Legal action over axing of schools building scheme

Education Secretary Michael Gove
Image caption Michael Gove insisted the Building Schools for the Future initiative was poor value for money

Three councils in England have launched legal action over the government's decision to scrap the Building Schools for the Future (BSF) initiative.

In July, Education Secretary Michael Gove shelved the £55bn programme, saying it was wasteful and inefficient.

Nottingham city and Luton borough councils, along with Waltham Forest Council - all Labour run - are seeking a judicial review.

The government said action had to be taken but funding was still available.

When the BSF scheme was halted, it meant rebuilding or improvement projects at more than 700 schools were cancelled.

Legal advice

Nottingham City Council has lodged papers in the Leeds Administrative Court requesting permission to apply for a judicial review of Mr Gove's decision to stop funding for Top Valley and Trinity schools and Top Valley Learning Centre.

The authority claimed it was contrary to the council's legitimate expectation that the funding would be forthcoming after the outline business case for the three schemes was approved in February.

It also claimed the decision was irrational in arbitrarily using 1 January 2010 as a cut-off date for stopping funding of BSF projects and requested the court quash the decision so the schemes receive the funding expected.

David Mellen, the council's portfolio holder for children's services, said: "The council has explored a number of options in order to secure funding to carry out the planned remodelling of Top Valley and Trinity schools which have been stopped.

"We have sought counsel's advice on whether to take legal action to resolve this dispute and our decision to push ahead with legal proceedings has not been taken lightly."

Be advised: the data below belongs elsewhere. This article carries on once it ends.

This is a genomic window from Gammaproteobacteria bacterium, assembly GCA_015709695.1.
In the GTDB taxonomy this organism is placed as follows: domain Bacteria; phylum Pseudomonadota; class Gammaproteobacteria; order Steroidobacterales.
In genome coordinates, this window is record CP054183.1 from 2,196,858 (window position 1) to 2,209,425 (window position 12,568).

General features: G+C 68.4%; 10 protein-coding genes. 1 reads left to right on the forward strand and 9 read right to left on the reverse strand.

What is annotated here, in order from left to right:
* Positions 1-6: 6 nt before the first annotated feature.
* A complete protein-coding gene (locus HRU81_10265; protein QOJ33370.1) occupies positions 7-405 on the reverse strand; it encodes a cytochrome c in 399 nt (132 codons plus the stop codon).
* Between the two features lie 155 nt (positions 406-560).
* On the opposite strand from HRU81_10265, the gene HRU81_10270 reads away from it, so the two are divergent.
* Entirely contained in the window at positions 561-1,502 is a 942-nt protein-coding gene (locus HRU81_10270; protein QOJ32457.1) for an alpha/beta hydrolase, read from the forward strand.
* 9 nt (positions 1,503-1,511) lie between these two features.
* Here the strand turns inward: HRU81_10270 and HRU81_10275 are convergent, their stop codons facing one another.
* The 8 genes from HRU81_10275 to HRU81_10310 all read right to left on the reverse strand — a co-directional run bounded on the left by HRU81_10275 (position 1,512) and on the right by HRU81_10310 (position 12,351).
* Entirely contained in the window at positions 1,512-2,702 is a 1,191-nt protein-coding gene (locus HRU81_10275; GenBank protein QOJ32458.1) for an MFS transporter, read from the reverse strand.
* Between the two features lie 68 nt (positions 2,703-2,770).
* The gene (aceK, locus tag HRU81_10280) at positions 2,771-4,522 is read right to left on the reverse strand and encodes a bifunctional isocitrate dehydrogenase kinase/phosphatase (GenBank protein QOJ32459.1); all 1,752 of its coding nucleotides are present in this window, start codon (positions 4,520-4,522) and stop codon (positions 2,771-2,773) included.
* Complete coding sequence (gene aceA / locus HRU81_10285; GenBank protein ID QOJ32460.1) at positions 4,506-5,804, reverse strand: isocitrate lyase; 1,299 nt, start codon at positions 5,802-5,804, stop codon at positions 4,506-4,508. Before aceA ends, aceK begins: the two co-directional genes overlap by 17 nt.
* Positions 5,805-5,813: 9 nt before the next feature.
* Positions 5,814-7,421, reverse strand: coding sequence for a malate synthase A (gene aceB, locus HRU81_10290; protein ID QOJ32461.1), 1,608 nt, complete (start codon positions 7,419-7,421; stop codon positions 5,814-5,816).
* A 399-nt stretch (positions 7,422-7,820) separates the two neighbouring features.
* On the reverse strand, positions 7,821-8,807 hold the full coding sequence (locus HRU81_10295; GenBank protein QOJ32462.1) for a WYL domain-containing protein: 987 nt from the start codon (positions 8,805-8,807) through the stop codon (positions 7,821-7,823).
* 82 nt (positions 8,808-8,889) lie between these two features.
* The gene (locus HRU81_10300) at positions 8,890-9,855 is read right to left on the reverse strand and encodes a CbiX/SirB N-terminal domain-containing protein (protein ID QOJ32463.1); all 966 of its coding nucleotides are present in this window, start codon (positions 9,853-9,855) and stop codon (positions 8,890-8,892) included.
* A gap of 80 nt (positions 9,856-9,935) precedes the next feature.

He added: "Our decision to take legal proceedings demonstrates our commitment to taking whatever actions are necessary to overturn the decision."

He also said the council would have preferred a negotiated solution but had received no response to requests to meet Mr Gove.

'Cavalier' decision

Officials added they were trying to minimise the cost of the legal proceedings by taking the action jointly with Luton council, which also had BSF projects stopped.

Waltham Forest Council Council, in north-east London, also launched legal action, saying the decision to pull the funding would have a "catastrophic effect" on pupils.

The action comes as academy leaders urge the government to draw up a new school building programme as a matter of urgency.

The Independent Academies Association said it recognised the need for a new, less costly capital programme in these "tougher times", but added: "It is vital that a new programme is developed soon and that the importance of new buildings as a package to renew poor performing schools is recognised."

Shadow schools minister Vernon Coaker said it was "right and proper" for the councils to challenge a decision that was taken in a "cavalier fashion".

"If the education secretary's decision is overturned it would be a huge embarrassment for him since he insisted on rushing this decision despite advice that a legal challenge was a real risk," Mr Coaker said.

'Urgent demand'

"Parents, pupils and teachers are shocked that Michael Gove took the decision to scrap school building projects in over 700 communities.

"The impression created is that this was done in a reckless and irresponsible way and if the court agrees then Mr Gove will need to explain himself."

A Department for Education spokesman said: "We understand people's disappointment but the BSF programme was wasteful, needlessly bureaucratic and seriously behind schedule.

"It would have been inexcusable to have continued with the programme. Ministers have been clear that the end of BSF is not the end of school rebuilding.

"That is why the government has launched a comprehensive review of all capital spending in schools so that money goes to those schools in most disrepair and to deal with the urgent demand for primary school places."

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